"It is a little too easy to blame the FBI, because the FBI gets away with this stuff when the other institutions of government fail to do their jobs," said Marc Rotenberg, president of the Electronic Privacy Information Center, which monitors civil liberties issues.

Records show that the FISA court approves almost every application for the warrants, which give agents broad powers to electronically monitor and surveil people who they allege are connected to terrorism or espionage cases. The number of requests rose from 886 in 1999 to 2,074 in 2005. The court did not reject a single application in 2005 but "modified" 61, according to a Justice Department report to Congress.

Senior Justice officials said they have begun a comprehensive review of all terrorism-fighting tools and their compliance with the law. That will be followed by regular audits and training to ensure that agents do not lapse into shortcuts that can cause unintended legal consequences.

Wainstein noted that before his division was created last year, the Justice Department could not systematically check FBI compliance with rules in all types of national security investigations. He acknowledged, for instance, that the department was told of 26 potential violations that the FBI had disclosed in its use of national security letters but did not focus on them.

Earlier this year, President Bush agreed to allow the FISA court to review surveillance requests from the National Security Agency after a battle with civil liberties groups and some lawmakers over the legality of that agency's spying effort, in which some suspects were overseas.

Last year's problems involving the FISA court, however, involved the issuance of secret warrants that authorized FBI agents to conduct surveillance inside the United States.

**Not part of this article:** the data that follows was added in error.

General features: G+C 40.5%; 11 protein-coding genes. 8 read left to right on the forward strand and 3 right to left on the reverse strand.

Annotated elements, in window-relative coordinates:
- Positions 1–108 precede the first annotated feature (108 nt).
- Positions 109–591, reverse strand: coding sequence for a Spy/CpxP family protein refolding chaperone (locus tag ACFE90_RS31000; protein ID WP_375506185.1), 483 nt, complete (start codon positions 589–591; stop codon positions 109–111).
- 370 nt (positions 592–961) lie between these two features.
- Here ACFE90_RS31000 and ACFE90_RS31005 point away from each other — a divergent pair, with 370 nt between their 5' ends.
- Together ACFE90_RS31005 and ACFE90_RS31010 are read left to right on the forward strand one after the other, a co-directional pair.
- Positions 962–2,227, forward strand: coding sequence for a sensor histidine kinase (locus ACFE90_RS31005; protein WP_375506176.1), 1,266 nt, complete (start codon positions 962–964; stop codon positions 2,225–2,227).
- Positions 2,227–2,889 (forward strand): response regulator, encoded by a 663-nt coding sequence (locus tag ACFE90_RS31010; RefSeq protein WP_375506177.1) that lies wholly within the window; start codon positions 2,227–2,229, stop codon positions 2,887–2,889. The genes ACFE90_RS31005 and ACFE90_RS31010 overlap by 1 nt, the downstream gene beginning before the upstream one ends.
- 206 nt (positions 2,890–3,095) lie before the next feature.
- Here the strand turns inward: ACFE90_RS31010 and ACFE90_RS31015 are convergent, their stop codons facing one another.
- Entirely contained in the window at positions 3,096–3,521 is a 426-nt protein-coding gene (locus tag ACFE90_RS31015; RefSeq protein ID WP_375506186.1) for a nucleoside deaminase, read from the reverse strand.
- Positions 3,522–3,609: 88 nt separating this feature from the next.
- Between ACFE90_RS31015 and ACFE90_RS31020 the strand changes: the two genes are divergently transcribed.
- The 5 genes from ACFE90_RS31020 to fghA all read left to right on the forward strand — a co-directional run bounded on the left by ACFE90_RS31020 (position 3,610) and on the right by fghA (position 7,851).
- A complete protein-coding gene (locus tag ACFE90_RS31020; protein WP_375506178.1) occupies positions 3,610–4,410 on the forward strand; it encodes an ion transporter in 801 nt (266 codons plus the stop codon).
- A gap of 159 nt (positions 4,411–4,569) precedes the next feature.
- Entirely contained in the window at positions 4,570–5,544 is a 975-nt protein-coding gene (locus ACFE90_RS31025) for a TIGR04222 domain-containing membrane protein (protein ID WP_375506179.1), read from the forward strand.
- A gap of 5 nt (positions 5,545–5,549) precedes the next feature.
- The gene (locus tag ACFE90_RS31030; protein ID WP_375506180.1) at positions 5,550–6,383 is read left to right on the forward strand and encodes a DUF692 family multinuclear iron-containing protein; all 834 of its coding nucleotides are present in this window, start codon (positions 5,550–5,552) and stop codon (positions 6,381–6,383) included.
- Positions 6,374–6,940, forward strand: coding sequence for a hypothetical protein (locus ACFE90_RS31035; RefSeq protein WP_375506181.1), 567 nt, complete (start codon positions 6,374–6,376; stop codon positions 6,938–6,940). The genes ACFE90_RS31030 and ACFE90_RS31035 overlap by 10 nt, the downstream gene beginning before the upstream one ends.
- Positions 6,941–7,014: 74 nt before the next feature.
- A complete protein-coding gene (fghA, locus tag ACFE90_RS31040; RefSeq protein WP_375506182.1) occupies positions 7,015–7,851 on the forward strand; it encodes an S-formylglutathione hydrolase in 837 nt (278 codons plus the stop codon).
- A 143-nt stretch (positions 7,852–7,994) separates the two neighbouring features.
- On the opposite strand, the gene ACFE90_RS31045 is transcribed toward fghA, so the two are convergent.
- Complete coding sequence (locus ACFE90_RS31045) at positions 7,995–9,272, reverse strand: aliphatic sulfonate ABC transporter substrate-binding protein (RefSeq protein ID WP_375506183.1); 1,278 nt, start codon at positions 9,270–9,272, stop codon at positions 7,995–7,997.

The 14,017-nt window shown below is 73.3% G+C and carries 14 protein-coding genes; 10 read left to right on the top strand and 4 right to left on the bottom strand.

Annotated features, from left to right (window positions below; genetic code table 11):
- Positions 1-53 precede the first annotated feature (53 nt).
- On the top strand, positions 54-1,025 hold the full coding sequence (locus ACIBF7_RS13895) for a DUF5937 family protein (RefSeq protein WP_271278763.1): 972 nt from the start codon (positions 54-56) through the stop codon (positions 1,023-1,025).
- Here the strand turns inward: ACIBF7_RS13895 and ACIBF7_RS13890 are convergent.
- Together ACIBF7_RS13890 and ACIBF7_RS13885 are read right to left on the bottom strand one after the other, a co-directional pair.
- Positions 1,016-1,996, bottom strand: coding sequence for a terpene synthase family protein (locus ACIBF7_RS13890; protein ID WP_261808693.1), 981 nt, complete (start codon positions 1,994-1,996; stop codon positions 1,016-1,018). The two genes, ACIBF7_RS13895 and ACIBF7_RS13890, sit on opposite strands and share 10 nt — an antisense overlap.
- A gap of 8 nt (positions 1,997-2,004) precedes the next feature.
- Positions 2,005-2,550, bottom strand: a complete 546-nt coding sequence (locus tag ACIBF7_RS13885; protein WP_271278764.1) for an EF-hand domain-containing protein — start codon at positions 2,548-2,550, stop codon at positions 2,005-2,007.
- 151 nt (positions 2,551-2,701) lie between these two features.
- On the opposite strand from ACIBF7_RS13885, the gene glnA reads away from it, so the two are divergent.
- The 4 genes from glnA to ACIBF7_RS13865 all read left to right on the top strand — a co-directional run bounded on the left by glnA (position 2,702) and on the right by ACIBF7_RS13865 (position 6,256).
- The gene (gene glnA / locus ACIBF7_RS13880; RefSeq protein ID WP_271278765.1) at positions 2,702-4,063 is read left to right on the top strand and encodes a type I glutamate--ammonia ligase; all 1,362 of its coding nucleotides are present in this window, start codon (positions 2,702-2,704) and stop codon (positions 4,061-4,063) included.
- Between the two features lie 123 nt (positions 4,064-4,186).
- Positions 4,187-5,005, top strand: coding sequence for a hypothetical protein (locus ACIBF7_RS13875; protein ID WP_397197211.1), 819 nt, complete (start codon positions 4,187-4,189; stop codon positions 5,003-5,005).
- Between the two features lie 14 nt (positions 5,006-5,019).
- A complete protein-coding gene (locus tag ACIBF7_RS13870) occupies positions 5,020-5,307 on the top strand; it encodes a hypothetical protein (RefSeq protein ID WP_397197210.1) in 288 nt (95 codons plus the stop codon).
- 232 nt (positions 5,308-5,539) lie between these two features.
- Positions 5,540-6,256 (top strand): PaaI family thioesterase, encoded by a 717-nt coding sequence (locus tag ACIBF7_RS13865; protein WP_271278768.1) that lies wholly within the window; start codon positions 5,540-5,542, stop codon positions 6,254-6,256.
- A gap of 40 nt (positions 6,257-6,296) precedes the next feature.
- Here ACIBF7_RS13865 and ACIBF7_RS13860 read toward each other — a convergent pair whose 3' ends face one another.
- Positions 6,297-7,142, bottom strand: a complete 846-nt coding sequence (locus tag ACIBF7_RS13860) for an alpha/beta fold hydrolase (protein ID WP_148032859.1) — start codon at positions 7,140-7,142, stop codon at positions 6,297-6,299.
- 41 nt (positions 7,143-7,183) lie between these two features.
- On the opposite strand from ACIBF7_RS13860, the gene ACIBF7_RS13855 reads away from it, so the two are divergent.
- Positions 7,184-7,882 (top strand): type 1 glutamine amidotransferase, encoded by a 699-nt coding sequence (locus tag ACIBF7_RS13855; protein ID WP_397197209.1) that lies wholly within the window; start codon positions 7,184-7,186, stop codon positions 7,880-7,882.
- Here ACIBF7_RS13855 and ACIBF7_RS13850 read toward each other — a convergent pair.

Shortly before the Sept. 11, 2001, attacks, the FISA court complained that there were inaccuracies in 75 warrants that the court had approved going back several years. The FBI responded by instituting new policies to better ensure that the information agents provided in warrant applications was accurate and could be verified if questioned.

But audits conducted beginning in 2003 showed an increasing number of errors and corrections in applications. On Dec. 12, 2005, the court sent a letter of complaint that raised the idea of agents being compelled to swear to the accuracy of information.

Justice and the FBI are reviewing about 10 percent of the 60,000 ongoing terrorism investigation files in search of problems. "We are learning to live in a different environment, and now we are aware and working on problems, and I think we are creating a lot of fixes," said Jane Horvath, the Justice Department's first chief privacy and civil liberties officer.

FBI officials said they expect the audit of national security letters for 2006 to show the same problems as those identified in the current audit, which covered 2003 through 2005.

"You are never going to be at a zero error rate because this is a human endeavor," Wainstein said. "Therefore it is subject to error on occasion. But we're going to do everything we can to minimize them."